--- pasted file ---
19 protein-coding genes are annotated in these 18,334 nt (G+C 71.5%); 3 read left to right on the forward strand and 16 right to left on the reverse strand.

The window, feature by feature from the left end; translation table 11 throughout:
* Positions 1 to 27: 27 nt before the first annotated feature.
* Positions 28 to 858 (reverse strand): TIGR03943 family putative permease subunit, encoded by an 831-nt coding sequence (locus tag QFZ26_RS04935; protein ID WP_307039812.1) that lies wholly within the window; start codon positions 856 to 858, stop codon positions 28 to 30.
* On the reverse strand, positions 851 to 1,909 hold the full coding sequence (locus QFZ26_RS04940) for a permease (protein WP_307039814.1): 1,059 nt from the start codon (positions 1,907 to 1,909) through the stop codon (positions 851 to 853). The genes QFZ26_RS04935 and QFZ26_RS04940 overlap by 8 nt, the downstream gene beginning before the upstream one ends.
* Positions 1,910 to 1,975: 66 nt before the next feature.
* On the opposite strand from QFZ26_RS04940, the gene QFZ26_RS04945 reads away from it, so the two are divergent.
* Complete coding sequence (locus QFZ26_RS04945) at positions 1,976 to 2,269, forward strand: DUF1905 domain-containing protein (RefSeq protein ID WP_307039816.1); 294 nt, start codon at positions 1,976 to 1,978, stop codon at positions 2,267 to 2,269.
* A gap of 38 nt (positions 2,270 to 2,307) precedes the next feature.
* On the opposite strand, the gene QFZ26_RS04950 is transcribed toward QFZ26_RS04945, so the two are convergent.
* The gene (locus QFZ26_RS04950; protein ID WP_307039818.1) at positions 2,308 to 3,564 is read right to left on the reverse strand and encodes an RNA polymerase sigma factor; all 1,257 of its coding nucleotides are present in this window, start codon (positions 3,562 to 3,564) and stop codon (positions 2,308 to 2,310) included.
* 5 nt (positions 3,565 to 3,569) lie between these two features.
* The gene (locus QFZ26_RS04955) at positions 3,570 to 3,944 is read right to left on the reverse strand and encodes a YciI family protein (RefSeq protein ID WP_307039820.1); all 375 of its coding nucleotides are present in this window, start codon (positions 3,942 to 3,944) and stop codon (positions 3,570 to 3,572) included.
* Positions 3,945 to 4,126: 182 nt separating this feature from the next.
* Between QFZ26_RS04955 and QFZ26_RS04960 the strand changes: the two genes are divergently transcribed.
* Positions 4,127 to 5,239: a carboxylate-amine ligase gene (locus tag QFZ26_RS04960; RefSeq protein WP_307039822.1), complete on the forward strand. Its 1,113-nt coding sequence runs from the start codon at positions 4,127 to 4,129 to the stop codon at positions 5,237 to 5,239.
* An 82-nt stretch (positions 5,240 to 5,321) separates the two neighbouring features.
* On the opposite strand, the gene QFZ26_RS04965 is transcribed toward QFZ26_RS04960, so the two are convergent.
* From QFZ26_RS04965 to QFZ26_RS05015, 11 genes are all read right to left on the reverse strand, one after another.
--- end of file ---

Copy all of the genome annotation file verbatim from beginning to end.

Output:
19 protein-coding genes are annotated in these 18,334 nt (G+C 71.5%); 3 read left to right on the forward strand and 16 right to left on the reverse strand.

The window, feature by feature from the left end; translation table 11 throughout:
* Positions 1 to 27: 27 nt before the first annotated feature.
* Positions 28 to 858 (reverse strand): TIGR03943 family putative permease subunit, encoded by an 831-nt coding sequence (locus tag QFZ26_RS04935; protein ID WP_307039812.1) that lies wholly within the window; start codon positions 856 to 858, stop codon positions 28 to 30.
* On the reverse strand, positions 851 to 1,909 hold the full coding sequence (locus QFZ26_RS04940) for a permease (protein WP_307039814.1): 1,059 nt from the start codon (positions 1,907 to 1,909) through the stop codon (positions 851 to 853). The genes QFZ26_RS04935 and QFZ26_RS04940 overlap by 8 nt, the downstream gene beginning before the upstream one ends.
* Positions 1,910 to 1,975: 66 nt before the next feature.
* On the opposite strand from QFZ26_RS04940, the gene QFZ26_RS04945 reads away from it, so the two are divergent.
* Complete coding sequence (locus QFZ26_RS04945) at positions 1,976 to 2,269, forward strand: DUF1905 domain-containing protein (RefSeq protein ID WP_307039816.1); 294 nt, start codon at positions 1,976 to 1,978, stop codon at positions 2,267 to 2,269.
* A gap of 38 nt (positions 2,270 to 2,307) precedes the next feature.
* On the opposite strand, the gene QFZ26_RS04950 is transcribed toward QFZ26_RS04945, so the two are convergent.
* The gene (locus QFZ26_RS04950; protein ID WP_307039818.1) at positions 2,308 to 3,564 is read right to left on the reverse strand and encodes an RNA polymerase sigma factor; all 1,257 of its coding nucleotides are present in this window, start codon (positions 3,562 to 3,564) and stop codon (positions 2,308 to 2,310) included.
* 5 nt (positions 3,565 to 3,569) lie between these two features.
* The gene (locus QFZ26_RS04955) at positions 3,570 to 3,944 is read right to left on the reverse strand and encodes a YciI family protein (RefSeq protein ID WP_307039820.1); all 375 of its coding nucleotides are present in this window, start codon (positions 3,942 to 3,944) and stop codon (positions 3,570 to 3,572) included.
* Positions 3,945 to 4,126: 182 nt separating this feature from the next.
* Between QFZ26_RS04955 and QFZ26_RS04960 the strand changes: the two genes are divergently transcribed.
* Positions 4,127 to 5,239: a carboxylate-amine ligase gene (locus tag QFZ26_RS04960; RefSeq protein WP_307039822.1), complete on the forward strand. Its 1,113-nt coding sequence runs from the start codon at positions 4,127 to 4,129 to the stop codon at positions 5,237 to 5,239.
* An 82-nt stretch (positions 5,240 to 5,321) separates the two neighbouring features.
* On the opposite strand, the gene QFZ26_RS04965 is transcribed toward QFZ26_RS04960, so the two are convergent.
* From QFZ26_RS04965 to QFZ26_RS05015, 11 genes are all read right to left on the reverse strand, one after another.